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Surplus Could Lower Beef Prices, Leave Nevada Ranchers Stewing

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Nevada’s ranchers — and the rest of the nation’s cattle industry — face a beef glut and soft prices amid an uncertain export environment.

The U.S. Department of Agriculture reports there is a record 2.5 billion pounds of beef, pork and poultry in frozen storage around the country. That comes at a time when American food products are seen as potential targets of retaliatory tariffs during the ongoing series of international trade disputes.

Sam Mori, president of the Nevada Cattlemen’s Association, told State of Nevada the surplus stems more from years of strong production by ranchers than retaliatory tariffs imposed on U.S. beef.

“This business is like this by nature,” said Mori, who ranches north of Elko. “This is the fifth of what we call the ‘cattle cycle’ in my lifetime, and you can expect these kinds of things to happen.”

Whatever the cause of the oversupply, Mori says barbecue fans have reason to celebrate, with meat prices likely to fall or stay flat.

“Inventory right now indicates that you should expect a good beef-buying experience. Let me put it that way,” he said.

He said that if they're able to develop an export market they'll be able to absorb the extra inventory of surplus meat around the country.

Mori also blamed the severity of this year’s Western wildfires — which have scorched nearly 6 million acres —  in part on grazing restrictions that allowed underbrush to accumulate and add fuel to the blazes.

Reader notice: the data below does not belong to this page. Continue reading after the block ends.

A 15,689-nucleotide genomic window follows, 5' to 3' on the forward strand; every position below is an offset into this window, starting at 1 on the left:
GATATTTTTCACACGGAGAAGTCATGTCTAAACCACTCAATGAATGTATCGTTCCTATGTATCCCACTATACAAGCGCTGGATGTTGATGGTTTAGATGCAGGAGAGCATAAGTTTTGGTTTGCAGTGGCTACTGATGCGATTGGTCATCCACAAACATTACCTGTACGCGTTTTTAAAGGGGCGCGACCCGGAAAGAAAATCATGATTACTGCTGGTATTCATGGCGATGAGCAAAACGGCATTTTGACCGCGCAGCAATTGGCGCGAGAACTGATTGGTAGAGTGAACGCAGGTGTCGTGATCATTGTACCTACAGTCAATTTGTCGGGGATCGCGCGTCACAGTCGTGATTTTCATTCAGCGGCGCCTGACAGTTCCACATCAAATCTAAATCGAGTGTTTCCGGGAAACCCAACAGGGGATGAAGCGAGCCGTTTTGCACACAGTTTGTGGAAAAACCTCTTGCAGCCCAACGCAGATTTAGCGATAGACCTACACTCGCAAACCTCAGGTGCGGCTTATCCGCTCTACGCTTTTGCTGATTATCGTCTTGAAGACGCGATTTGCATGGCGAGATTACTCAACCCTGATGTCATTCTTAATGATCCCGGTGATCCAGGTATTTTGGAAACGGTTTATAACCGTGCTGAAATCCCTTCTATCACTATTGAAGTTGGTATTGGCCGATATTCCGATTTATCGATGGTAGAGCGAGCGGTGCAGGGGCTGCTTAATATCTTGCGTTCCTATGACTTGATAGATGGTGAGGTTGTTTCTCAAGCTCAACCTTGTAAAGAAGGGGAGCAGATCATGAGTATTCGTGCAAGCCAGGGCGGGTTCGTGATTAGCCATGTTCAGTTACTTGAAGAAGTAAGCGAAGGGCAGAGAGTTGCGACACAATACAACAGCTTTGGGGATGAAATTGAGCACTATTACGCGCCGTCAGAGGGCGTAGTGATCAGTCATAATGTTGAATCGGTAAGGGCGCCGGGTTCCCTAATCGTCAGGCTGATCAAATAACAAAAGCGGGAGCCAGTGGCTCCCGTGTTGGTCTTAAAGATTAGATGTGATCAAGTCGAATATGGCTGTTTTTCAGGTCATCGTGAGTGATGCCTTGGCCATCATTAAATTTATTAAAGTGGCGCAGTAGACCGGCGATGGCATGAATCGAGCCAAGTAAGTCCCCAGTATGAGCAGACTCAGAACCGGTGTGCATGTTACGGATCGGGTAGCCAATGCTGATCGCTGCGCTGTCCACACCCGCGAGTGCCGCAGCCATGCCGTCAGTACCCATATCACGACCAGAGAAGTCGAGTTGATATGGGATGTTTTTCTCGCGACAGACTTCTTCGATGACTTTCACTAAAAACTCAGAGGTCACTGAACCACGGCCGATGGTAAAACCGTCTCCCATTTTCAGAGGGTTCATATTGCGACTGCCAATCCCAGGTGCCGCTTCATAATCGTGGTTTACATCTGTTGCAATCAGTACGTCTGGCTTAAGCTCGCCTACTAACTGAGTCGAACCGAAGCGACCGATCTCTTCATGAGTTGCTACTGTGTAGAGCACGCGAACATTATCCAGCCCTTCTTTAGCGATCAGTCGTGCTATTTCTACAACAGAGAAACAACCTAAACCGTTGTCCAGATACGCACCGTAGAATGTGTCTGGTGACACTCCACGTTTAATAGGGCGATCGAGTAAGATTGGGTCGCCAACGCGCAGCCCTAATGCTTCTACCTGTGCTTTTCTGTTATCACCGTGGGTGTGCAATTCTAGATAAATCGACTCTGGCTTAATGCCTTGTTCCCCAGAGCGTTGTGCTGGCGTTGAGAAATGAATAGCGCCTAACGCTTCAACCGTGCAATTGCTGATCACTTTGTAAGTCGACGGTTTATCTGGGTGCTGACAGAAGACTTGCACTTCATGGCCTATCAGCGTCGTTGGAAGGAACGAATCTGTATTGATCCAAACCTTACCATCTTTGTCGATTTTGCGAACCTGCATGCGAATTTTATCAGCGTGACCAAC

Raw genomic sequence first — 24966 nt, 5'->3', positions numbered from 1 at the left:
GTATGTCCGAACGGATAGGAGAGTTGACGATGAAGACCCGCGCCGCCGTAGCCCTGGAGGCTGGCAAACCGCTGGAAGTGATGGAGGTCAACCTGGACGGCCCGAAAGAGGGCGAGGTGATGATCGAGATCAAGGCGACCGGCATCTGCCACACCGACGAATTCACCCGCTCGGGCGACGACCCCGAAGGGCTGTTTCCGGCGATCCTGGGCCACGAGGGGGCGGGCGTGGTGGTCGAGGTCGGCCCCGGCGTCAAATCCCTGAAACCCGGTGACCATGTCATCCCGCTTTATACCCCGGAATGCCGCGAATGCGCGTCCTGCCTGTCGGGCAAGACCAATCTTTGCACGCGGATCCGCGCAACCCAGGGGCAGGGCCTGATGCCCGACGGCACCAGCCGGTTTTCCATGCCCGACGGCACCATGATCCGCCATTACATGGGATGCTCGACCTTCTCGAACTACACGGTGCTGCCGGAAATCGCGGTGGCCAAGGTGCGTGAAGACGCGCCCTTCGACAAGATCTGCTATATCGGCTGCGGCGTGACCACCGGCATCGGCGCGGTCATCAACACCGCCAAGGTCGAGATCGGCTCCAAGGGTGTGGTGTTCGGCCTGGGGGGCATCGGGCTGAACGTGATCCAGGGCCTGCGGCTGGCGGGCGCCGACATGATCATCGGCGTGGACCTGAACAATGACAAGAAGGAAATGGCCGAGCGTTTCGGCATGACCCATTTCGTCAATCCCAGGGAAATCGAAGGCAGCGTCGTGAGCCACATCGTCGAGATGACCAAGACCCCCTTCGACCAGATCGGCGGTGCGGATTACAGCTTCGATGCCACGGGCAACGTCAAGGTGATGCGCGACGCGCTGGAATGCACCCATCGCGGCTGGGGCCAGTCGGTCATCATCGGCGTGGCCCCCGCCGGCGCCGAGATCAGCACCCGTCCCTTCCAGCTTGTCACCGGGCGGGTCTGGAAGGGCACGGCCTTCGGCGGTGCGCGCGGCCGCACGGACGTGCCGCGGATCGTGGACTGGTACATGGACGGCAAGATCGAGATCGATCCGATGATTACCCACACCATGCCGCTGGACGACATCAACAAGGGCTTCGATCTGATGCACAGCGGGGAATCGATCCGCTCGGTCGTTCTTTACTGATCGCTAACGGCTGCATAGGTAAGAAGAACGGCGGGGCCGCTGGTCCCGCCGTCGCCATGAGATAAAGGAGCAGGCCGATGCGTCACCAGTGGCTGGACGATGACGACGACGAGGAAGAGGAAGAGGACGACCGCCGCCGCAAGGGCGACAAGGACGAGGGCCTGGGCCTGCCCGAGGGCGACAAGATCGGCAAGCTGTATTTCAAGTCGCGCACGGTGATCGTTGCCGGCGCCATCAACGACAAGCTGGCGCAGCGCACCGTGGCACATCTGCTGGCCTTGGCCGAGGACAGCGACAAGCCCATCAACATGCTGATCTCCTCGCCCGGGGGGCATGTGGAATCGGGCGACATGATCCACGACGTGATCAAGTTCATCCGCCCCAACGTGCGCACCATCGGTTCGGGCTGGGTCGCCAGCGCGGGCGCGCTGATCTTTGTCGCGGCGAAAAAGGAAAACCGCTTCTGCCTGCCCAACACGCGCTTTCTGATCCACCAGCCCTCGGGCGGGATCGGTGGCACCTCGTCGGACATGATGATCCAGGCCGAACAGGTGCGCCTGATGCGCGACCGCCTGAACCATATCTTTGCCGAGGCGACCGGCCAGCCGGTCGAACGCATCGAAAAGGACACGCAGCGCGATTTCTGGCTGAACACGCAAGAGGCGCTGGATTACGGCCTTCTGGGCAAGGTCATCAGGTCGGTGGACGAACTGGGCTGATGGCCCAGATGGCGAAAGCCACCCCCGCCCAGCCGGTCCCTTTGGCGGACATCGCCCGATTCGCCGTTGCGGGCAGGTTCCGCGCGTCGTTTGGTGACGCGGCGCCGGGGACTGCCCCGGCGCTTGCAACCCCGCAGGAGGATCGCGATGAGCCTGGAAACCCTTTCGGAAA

“When we moved the cattle out, there was too much fuel left behind and therefore we ended up with these catastrophic wildfires,” he said. “And what we’re seeing, as a trend now, we’re seeing more fire frequency and larger fire size.”

He said allowing more grazing in rangelands for longer periods of times will mean smaller fires and fewer of them.

Nationally, Nevada ranks 37th among the states in the number of cattle, with nearly 500,000 head as of early this year. The livestock industry contributes about a half-billion dollars a year to the Nevada economy, according to state figures, and employs about 4,000.

Mori said overall the industry is optimistic that the bottom side of the production cycle won't be as bad as years past. And they're optimistic that the rollback of certain regulations will help. 

Sam Mori, President of the Nevada Cattlemen's Association

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With deep experience in journalism, politics, and the nonprofit sector, news producer Doug Puppel has built strong connections statewide that benefit the Nevada Public Radio audience.